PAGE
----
About five years ago, when we tried applying TDDFT to large conjugated systems, we noticed that it just did not work. This confused me for a while: What is so difficult about conjugated systems? Then I searched the literature, which showed that other people noticed the same problem quite a while ago (e.g. S. Grimme), that the phenomenon was interpreted in terms of exciton sizes, and that it was seen as "charge transfer in disguise." The thing that was still missing was a tangible way to analyze and talk about this problem. Therefore, we wanted to look at it from a somewhat different viewpoint. We took a set of conjugated polymers of varying sizes, performed TDDFT computations with different functionals, and analyzed the computations with our wavefunction analysis toolbox for TDDFT. The results are shown in our paper "Universal Exciton Size in Organic Polymers is Determined by Nonlocal Orbital Exchange in TimeDependent Density Functional Theory" in JPCL.
The main quantity we are interested in is the exciton size, which corresponds to a dynamic charge transfer distance. The first striking observation is that the exciton size is largely independent of the molecular details but scales uniformly with the system size, as initially pointed out by Knupfer et al. The second point, important from a methodological point of view, is that huge variations between the functionals are observed. A bound exciton can only be formed if nonlocal exchange is included in the functional. The more nonlocal exchange is included, the stronger the observed binding.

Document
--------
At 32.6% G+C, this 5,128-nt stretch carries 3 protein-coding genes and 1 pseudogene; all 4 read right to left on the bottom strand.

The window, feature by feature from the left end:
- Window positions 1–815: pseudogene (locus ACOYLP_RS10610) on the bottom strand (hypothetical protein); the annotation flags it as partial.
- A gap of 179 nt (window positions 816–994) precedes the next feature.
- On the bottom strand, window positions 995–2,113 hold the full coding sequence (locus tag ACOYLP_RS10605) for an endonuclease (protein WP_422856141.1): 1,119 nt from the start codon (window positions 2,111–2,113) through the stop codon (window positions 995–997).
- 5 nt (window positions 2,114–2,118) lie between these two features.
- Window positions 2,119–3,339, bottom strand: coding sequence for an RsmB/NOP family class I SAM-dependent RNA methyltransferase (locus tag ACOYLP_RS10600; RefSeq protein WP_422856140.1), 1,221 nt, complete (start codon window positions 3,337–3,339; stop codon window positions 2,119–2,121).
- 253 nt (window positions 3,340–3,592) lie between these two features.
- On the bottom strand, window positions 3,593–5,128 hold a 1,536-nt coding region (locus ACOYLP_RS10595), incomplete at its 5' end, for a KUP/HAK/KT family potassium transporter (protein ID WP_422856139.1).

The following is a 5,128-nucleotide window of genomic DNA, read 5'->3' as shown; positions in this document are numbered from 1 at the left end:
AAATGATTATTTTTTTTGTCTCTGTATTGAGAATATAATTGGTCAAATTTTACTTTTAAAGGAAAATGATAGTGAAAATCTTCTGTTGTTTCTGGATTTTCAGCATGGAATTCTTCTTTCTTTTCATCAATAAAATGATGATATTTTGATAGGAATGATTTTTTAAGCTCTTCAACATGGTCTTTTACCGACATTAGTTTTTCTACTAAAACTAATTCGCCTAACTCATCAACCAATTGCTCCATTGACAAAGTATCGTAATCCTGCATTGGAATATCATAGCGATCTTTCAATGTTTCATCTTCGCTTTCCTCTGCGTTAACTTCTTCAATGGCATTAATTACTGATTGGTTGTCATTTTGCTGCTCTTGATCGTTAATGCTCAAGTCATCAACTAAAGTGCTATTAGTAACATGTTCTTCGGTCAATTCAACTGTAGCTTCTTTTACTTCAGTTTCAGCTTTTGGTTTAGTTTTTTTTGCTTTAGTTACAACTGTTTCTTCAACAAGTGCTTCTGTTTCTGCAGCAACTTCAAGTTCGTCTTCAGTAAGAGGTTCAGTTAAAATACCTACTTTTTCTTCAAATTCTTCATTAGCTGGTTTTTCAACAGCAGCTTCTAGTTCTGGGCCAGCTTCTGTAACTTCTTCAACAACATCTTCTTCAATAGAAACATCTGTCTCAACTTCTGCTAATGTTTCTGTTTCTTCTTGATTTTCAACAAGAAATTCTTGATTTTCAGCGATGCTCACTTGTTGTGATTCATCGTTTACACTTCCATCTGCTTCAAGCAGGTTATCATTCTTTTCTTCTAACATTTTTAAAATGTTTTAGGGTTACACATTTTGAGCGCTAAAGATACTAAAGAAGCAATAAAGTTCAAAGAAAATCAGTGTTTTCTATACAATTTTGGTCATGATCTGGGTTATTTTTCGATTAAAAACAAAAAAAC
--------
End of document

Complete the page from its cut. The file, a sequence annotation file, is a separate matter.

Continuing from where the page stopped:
Carl Sagan's 1995 prediction of our technocratic dystopia

In 1995, just a year before his death, Carl Sagan published a bestselling
book called “The DemonHaunted World” which lamented what Sagan saw as the
incre...
1 week ago
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